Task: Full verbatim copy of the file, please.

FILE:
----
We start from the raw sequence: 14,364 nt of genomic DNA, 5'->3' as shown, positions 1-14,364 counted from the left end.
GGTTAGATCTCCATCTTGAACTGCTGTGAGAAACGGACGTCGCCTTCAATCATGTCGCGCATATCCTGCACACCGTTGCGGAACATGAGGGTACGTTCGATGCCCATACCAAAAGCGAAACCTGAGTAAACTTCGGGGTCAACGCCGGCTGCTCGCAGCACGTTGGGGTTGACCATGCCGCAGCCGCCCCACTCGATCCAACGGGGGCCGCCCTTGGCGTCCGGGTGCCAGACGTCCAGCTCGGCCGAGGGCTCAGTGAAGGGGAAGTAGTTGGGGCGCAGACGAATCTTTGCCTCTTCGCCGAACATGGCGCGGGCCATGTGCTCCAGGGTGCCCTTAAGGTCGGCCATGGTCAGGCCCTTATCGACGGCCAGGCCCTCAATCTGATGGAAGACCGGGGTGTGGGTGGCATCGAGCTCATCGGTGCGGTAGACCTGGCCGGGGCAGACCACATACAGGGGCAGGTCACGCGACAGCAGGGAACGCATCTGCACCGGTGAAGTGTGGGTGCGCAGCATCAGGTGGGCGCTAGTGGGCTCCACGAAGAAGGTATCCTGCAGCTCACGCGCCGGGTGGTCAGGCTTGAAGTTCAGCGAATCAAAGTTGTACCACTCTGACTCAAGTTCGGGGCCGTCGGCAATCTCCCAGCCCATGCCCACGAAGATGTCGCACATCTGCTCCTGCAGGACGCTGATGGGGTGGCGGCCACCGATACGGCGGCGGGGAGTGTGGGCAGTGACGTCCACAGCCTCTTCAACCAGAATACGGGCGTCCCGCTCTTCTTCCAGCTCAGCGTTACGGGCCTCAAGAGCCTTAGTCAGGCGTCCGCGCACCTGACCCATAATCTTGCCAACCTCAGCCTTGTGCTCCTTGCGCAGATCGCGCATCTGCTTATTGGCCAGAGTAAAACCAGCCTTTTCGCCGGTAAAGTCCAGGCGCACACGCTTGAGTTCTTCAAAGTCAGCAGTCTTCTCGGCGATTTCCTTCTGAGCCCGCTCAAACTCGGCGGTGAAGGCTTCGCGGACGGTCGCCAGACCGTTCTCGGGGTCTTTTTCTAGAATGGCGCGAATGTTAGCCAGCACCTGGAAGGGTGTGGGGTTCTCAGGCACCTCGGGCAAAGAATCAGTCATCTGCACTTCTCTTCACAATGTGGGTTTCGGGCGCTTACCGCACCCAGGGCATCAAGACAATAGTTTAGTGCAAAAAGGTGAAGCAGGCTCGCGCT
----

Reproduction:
We start from the raw sequence: 14,364 nt of genomic DNA, 5'->3' as shown, positions 1-14,364 counted from the left end.
GGTTAGATCTCCATCTTGAACTGCTGTGAGAAACGGACGTCGCCTTCAATCATGTCGCGCATATCCTGCACACCGTTGCGGAACATGAGGGTACGTTCGATGCCCATACCAAAAGCGAAACCTGAGTAAACTTCGGGGTCAACGCCGGCTGCTCGCAGCACGTTGGGGTTGACCATGCCGCAGCCGCCCCACTCGATCCAACGGGGGCCGCCCTTGGCGTCCGGGTGCCAGACGTCCAGCTCGGCCGAGGGCTCAGTGAAGGGGAAGTAGTTGGGGCGCAGACGAATCTTTGCCTCTTCGCCGAACATGGCGCGGGCCATGTGCTCCAGGGTGCCCTTAAGGTCGGCCATGGTCAGGCCCTTATCGACGGCCAGGCCCTCAATCTGATGGAAGACCGGGGTGTGGGTGGCATCGAGCTCATCGGTGCGGTAGACCTGGCCGGGGCAGACCACATACAGGGGCAGGTCACGCGACAGCAGGGAACGCATCTGCACCGGTGAAGTGTGGGTGCGCAGCATCAGGTGGGCGCTAGTGGGCTCCACGAAGAAGGTATCCTGCAGCTCACGCGCCGGGTGGTCAGGCTTGAAGTTCAGCGAATCAAAGTTGTACCACTCTGACTCAAGTTCGGGGCCGTCGGCAATCTCCCAGCCCATGCCCACGAAGATGTCGCACATCTGCTCCTGCAGGACGCTGATGGGGTGGCGGCCACCGATACGGCGGCGGGGAGTGTGGGCAGTGACGTCCACAGCCTCTTCAACCAGAATACGGGCGTCCCGCTCTTCTTCCAGCTCAGCGTTACGGGCCTCAAGAGCCTTAGTCAGGCGTCCGCGCACCTGACCCATAATCTTGCCAACCTCAGCCTTGTGCTCCTTGCGCAGATCGCGCATCTGCTTATTGGCCAGAGTAAAACCAGCCTTTTCGCCGGTAAAGTCCAGGCGCACACGCTTGAGTTCTTCAAAGTCAGCAGTCTTCTCGGCGATTTCCTTCTGAGCCCGCTCAAACTCGGCGGTGAAGGCTTCGCGGACGGTCGCCAGACCGTTCTCGGGGTCTTTTTCTAGAATGGCGCGAATGTTAGCCAGCACCTGGAAGGGTGTGGGGTTCTCAGGCACCTCGGGCAAAGAATCAGTCATCTGCACTTCTCTTCACAATGTGGGTTTCGGGCGCTTACCGCACCCAGGGCATCAAGACAATAGTTTAGTGCAAAAAGGTGAAGCAGGCTCGCGCT